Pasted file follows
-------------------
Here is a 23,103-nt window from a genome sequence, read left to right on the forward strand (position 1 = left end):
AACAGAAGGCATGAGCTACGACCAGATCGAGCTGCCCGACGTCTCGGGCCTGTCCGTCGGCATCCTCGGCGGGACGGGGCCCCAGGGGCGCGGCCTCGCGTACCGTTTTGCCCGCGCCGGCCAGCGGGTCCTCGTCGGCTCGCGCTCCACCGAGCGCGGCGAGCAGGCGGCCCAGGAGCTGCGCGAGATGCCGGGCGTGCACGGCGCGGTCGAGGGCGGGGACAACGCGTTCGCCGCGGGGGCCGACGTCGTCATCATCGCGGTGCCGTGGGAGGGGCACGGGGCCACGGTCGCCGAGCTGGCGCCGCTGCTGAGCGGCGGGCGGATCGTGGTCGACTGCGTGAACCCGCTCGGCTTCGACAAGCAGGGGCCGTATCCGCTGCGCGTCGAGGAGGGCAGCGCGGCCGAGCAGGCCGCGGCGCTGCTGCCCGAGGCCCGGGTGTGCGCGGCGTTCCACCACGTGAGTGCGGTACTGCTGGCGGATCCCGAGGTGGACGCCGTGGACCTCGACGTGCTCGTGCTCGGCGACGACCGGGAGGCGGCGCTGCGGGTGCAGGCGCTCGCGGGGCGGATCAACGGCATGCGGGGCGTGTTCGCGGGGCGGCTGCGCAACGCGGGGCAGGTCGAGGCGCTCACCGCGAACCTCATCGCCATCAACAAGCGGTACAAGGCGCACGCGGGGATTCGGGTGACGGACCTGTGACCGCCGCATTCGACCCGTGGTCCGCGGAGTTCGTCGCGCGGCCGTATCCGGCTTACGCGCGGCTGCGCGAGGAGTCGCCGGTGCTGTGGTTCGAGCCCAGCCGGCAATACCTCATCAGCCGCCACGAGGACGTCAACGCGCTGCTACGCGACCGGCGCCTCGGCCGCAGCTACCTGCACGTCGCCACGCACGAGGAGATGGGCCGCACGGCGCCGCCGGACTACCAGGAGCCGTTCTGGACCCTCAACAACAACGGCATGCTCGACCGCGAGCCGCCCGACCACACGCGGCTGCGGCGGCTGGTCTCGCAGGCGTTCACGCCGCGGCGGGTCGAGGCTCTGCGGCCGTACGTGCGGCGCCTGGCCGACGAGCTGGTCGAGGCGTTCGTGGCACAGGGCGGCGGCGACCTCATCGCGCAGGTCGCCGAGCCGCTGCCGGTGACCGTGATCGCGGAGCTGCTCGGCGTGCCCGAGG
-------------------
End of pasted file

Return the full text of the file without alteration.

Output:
Here is a 23,103-nt window from a genome sequence, read left to right on the forward strand (position 1 = left end):
AACAGAAGGCATGAGCTACGACCAGATCGAGCTGCCCGACGTCTCGGGCCTGTCCGTCGGCATCCTCGGCGGGACGGGGCCCCAGGGGCGCGGCCTCGCGTACCGTTTTGCCCGCGCCGGCCAGCGGGTCCTCGTCGGCTCGCGCTCCACCGAGCGCGGCGAGCAGGCGGCCCAGGAGCTGCGCGAGATGCCGGGCGTGCACGGCGCGGTCGAGGGCGGGGACAACGCGTTCGCCGCGGGGGCCGACGTCGTCATCATCGCGGTGCCGTGGGAGGGGCACGGGGCCACGGTCGCCGAGCTGGCGCCGCTGCTGAGCGGCGGGCGGATCGTGGTCGACTGCGTGAACCCGCTCGGCTTCGACAAGCAGGGGCCGTATCCGCTGCGCGTCGAGGAGGGCAGCGCGGCCGAGCAGGCCGCGGCGCTGCTGCCCGAGGCCCGGGTGTGCGCGGCGTTCCACCACGTGAGTGCGGTACTGCTGGCGGATCCCGAGGTGGACGCCGTGGACCTCGACGTGCTCGTGCTCGGCGACGACCGGGAGGCGGCGCTGCGGGTGCAGGCGCTCGCGGGGCGGATCAACGGCATGCGGGGCGTGTTCGCGGGGCGGCTGCGCAACGCGGGGCAGGTCGAGGCGCTCACCGCGAACCTCATCGCCATCAACAAGCGGTACAAGGCGCACGCGGGGATTCGGGTGACGGACCTGTGACCGCCGCATTCGACCCGTGGTCCGCGGAGTTCGTCGCGCGGCCGTATCCGGCTTACGCGCGGCTGCGCGAGGAGTCGCCGGTGCTGTGGTTCGAGCCCAGCCGGCAATACCTCATCAGCCGCCACGAGGACGTCAACGCGCTGCTACGCGACCGGCGCCTCGGCCGCAGCTACCTGCACGTCGCCACGCACGAGGAGATGGGCCGCACGGCGCCGCCGGACTACCAGGAGCCGTTCTGGACCCTCAACAACAACGGCATGCTCGACCGCGAGCCGCCCGACCACACGCGGCTGCGGCGGCTGGTCTCGCAGGCGTTCACGCCGCGGCGGGTCGAGGCTCTGCGGCCGTACGTGCGGCGCCTGGCCGACGAGCTGGTCGAGGCGTTCGTGGCACAGGGCGGCGGCGACCTCATCGCGCAGGTCGCCGAGCCGCTGCCGGTGACCGTGATCGCGGAGCTGCTCGGCGTGCCCGAGG